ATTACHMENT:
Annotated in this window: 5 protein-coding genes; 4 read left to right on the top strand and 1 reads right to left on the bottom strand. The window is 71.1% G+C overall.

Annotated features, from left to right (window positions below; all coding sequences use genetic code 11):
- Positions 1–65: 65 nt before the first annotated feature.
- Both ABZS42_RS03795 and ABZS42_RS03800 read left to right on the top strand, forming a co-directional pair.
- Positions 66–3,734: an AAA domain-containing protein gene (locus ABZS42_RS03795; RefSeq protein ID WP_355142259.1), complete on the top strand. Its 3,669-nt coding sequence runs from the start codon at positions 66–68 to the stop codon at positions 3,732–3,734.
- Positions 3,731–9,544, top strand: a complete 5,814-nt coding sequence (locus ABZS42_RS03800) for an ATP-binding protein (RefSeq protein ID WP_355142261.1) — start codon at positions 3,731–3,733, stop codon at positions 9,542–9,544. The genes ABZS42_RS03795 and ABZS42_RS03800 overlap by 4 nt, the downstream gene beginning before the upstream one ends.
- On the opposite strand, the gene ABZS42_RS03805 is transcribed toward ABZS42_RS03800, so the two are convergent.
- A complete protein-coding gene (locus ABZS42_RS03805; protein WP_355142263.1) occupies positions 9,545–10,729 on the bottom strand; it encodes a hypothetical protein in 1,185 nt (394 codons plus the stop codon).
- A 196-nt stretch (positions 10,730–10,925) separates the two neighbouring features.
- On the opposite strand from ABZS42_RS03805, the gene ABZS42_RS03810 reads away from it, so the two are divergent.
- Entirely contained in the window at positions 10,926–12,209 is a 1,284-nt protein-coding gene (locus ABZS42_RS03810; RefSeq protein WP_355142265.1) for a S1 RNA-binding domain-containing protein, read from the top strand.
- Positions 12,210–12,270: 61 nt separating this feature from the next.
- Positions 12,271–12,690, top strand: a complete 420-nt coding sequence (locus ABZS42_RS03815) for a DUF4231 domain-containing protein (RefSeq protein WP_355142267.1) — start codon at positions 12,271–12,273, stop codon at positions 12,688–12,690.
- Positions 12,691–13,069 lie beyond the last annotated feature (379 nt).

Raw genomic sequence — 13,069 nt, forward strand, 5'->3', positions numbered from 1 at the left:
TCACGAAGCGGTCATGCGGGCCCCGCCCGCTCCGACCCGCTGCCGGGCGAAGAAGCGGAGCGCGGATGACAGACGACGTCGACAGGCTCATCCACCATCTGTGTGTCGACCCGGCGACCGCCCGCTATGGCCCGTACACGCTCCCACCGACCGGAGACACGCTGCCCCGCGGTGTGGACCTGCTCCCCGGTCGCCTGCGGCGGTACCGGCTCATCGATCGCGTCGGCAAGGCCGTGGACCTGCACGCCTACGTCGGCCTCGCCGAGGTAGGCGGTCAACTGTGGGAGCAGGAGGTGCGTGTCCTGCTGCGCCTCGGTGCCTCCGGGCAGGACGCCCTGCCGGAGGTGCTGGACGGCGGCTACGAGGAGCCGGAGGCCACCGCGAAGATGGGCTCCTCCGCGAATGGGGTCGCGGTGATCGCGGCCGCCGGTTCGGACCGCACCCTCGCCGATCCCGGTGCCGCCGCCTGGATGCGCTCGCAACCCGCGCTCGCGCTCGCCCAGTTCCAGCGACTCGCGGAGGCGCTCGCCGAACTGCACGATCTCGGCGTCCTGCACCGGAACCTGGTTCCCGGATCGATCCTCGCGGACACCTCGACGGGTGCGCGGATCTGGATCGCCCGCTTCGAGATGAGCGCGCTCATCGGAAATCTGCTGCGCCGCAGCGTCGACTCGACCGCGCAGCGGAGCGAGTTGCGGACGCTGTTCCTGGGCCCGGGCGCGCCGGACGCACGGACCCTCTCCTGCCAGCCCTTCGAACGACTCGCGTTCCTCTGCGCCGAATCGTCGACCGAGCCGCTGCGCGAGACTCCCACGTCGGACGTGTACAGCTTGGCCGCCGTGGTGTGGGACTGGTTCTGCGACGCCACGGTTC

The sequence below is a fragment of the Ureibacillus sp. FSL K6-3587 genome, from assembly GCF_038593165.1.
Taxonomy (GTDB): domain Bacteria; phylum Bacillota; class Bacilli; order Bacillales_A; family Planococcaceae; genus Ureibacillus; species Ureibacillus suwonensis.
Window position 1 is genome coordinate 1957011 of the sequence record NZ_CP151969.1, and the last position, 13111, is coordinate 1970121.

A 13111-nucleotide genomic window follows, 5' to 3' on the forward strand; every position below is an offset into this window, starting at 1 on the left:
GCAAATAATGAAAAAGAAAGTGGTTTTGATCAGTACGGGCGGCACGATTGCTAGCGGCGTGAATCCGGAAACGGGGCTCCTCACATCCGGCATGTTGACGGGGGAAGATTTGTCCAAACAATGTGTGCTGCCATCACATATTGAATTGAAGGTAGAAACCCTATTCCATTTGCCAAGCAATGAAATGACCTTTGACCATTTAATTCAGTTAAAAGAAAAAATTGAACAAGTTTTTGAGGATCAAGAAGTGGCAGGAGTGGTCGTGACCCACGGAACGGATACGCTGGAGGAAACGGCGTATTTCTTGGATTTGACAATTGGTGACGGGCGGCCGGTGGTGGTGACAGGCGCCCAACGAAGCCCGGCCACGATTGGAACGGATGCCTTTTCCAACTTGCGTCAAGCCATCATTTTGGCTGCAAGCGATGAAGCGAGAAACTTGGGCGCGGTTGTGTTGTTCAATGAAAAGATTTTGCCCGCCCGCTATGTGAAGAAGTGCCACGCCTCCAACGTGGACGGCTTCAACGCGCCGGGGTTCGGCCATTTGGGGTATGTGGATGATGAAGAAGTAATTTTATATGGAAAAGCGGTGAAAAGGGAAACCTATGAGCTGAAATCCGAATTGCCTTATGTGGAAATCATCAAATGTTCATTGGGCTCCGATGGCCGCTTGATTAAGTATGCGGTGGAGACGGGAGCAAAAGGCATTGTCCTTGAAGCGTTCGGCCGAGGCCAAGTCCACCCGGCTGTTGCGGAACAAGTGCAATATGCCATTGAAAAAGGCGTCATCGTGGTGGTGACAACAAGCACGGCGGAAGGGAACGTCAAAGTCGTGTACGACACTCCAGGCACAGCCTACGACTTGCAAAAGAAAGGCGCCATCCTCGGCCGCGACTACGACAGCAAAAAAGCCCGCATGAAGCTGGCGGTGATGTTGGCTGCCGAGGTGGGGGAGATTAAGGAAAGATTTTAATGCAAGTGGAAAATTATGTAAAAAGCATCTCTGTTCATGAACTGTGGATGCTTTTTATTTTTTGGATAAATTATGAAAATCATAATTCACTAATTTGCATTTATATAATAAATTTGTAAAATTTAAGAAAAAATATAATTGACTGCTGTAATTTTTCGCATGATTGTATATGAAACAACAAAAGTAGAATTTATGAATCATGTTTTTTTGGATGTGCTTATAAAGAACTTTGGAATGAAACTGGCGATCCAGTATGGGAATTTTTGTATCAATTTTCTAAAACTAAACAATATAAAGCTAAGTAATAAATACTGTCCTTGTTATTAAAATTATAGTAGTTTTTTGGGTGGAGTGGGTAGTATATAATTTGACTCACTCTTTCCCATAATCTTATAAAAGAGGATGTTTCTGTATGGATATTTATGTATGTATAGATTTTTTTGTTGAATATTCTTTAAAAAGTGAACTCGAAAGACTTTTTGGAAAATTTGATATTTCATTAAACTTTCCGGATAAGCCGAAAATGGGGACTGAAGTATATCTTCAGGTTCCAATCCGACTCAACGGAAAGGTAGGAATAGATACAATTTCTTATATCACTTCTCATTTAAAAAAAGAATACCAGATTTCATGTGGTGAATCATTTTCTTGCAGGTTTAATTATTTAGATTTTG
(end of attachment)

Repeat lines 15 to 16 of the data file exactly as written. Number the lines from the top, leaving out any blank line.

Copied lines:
Raw genomic sequence — 13,069 nt, forward strand, 5'->3', positions numbered from 1 at the left:
TCACGAAGCGGTCATGCGGGCCCCGCCCGCTCCGACCCGCTGCCGGGCGAAGAAGCGGAGCGCGGATGACAGACGACGTCGACAGGCTCATCCACCATCTGTGTGTCGACCCGGCGACCGCCCGCTATGGCCCGTACACGCTCCCACCGACCGGAGACACGCTGCCCCGCGGTGTGGACCTGCTCCCCGGTCGCCTGCGGCGGTACCGGCTCATCGATCGCGTCGGCAAGGCCGTGGACCTGCACGCCTACGTCGGCCTCGCCGAGGTAGGCGGTCAACTGTGGGAGCAGGAGGTGCGTGTCCTGCTGCGCCTCGGTGCCTCCGGGCAGGACGCCCTGCCGGAGGTGCTGGACGGCGGCTACGAGGAGCCGGAGGCCACCGCGAAGATGGGCTCCTCCGCGAATGGGGTCGCGGTGATCGCGGCCGCCGGTTCGGACCGCACCCTCGCCGATCCCGGTGCCGCCGCCTGGATGCGCTCGCAACCCGCGCTCGCGCTCGCCCAGTTCCAGCGACTCGCGGAGGCGCTCGCCGAACTGCACGATCTCGGCGTCCTGCACCGGAACCTGGTTCCCGGATCGATCCTCGCGGACACCTCGACGGGTGCGCGGATCTGGATCGCCCGCTTCGAGATGAGCGCGCTCATCGGAAATCTGCTGCGCCGCAGCGTCGACTCGACCGCGCAGCGGAGCGAGTTGCGGACGCTGTTCCTGGGCCCGGGCGCGCCGGACGCACGGACCCTCTCCTGCCAGCCCTTCGAACGACTCGCGTTCCTCTGCGCCGAATCGTCGACCGAGCCGCTGCGCGAGACTCCCACGTCGGACGTGTACAGCTTGGCCGCCGTGGTGTGGGACTGGTTCTGCGACGCCACGGTTC